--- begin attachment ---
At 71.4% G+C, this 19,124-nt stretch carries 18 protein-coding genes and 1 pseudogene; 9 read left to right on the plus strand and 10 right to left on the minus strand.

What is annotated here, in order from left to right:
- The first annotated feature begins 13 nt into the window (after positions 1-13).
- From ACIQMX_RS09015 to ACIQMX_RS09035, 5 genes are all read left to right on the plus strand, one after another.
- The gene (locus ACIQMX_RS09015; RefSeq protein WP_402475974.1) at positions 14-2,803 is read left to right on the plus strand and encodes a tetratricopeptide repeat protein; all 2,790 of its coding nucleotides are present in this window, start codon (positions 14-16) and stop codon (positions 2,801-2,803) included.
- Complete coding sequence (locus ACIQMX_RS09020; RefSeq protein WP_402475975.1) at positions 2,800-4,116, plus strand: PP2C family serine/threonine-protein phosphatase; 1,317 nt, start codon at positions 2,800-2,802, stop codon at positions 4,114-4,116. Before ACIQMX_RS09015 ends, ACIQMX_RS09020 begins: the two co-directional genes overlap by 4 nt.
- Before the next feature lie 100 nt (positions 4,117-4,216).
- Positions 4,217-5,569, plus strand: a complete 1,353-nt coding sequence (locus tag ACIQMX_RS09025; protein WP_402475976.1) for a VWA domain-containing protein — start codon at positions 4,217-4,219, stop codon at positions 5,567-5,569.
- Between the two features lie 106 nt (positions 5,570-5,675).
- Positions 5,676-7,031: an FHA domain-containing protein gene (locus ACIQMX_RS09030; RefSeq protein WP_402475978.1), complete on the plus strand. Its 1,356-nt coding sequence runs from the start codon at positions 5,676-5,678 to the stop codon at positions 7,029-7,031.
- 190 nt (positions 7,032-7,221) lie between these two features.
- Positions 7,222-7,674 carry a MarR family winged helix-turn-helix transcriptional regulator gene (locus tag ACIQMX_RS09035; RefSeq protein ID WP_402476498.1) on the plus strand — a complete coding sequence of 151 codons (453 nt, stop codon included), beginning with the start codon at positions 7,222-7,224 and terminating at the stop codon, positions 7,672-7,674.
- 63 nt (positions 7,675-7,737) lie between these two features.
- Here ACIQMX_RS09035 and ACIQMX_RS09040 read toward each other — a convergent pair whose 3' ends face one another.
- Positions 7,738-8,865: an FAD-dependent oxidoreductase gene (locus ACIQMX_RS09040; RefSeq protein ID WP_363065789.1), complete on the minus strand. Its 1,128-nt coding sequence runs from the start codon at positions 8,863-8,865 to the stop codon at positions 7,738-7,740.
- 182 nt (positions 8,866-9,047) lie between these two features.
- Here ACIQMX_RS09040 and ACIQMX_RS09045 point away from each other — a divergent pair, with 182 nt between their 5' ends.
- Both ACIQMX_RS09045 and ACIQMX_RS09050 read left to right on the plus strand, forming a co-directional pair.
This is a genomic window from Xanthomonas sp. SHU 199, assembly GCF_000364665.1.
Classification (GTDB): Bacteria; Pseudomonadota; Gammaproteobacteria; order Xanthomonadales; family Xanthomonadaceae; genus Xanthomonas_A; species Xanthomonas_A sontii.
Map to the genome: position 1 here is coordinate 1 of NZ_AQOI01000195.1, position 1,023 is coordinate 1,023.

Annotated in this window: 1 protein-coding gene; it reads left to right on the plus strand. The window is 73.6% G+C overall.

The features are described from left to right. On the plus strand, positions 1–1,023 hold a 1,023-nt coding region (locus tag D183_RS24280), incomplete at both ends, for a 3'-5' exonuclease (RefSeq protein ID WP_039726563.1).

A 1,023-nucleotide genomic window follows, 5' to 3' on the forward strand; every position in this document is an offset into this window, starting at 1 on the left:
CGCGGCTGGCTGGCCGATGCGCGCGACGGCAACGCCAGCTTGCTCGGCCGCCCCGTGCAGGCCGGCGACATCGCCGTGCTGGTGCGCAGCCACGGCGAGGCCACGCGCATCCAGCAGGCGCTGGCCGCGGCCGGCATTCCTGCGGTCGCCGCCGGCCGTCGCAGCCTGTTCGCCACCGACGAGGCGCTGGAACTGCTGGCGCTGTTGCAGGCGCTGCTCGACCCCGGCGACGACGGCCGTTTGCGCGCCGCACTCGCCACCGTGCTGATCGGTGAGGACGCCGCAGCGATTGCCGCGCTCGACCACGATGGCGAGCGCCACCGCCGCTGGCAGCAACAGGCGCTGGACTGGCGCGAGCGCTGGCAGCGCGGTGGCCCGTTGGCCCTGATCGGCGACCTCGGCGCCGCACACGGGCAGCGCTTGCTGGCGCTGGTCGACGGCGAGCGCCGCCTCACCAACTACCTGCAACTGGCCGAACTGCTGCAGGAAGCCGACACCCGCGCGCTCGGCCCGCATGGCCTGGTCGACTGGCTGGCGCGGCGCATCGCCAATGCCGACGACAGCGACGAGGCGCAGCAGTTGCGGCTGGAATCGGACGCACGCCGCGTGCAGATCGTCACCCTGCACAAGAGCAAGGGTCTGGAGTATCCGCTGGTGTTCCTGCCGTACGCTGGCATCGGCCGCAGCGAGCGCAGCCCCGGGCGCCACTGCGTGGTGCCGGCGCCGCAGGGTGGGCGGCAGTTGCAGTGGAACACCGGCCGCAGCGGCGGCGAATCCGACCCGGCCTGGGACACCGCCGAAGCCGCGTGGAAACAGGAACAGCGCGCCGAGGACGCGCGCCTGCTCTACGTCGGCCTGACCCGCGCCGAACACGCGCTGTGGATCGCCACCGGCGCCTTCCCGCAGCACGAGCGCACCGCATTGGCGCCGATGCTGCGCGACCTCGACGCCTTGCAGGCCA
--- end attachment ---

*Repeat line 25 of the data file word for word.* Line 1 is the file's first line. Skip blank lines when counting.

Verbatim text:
CGCGGCTGGCTGGCCGATGCGCGCGACGGCAACGCCAGCTTGCTCGGCCGCCCCGTGCAGGCCGGCGACATCGCCGTGCTGGTGCGCAGCCACGGCGAGGCCACGCGCATCCAGCAGGCGCTGGCCGCGGCCGGCATTCCTGCGGTCGCCGCCGGCCGTCGCAGCCTGTTCGCCACCGACGAGGCGCTGGAACTGCTGGCGCTGTTGCAGGCGCTGCTCGACCCCGGCGACGACGGCCGTTTGCGCGCCGCACTCGCCACCGTGCTGATCGGTGAGGACGCCGCAGCGATTGCCGCGCTCGACCACGATGGCGAGCGCCACCGCCGCTGGCAGCAACAGGCGCTGGACTGGCGCGAGCGCTGGCAGCGCGGTGGCCCGTTGGCCCTGATCGGCGACCTCGGCGCCGCACACGGGCAGCGCTTGCTGGCGCTGGTCGACGGCGAGCGCCGCCTCACCAACTACCTGCAACTGGCCGAACTGCTGCAGGAAGCCGACACCCGCGCGCTCGGCCCGCATGGCCTGGTCGACTGGCTGGCGCGGCGCATCGCCAATGCCGACGACAGCGACGAGGCGCAGCAGTTGCGGCTGGAATCGGACGCACGCCGCGTGCAGATCGTCACCCTGCACAAGAGCAAGGGTCTGGAGTATCCGCTGGTGTTCCTGCCGTACGCTGGCATCGGCCGCAGCGAGCGCAGCCCCGGGCGCCACTGCGTGGTGCCGGCGCCGCAGGGTGGGCGGCAGTTGCAGTGGAACACCGGCCGCAGCGGCGGCGAATCCGACCCGGCCTGGGACACCGCCGAAGCCGCGTGGAAACAGGAACAGCGCGCCGAGGACGCGCGCCTGCTCTACGTCGGCCTGACCCGCGCCGAACACGCGCTGTGGATCGCCACCGGCGCCTTCCCGCAGCACGAGCGCACCGCATTGGCGCCGATGCTGCGCGACCTCGACGCCTTGCAGGCCA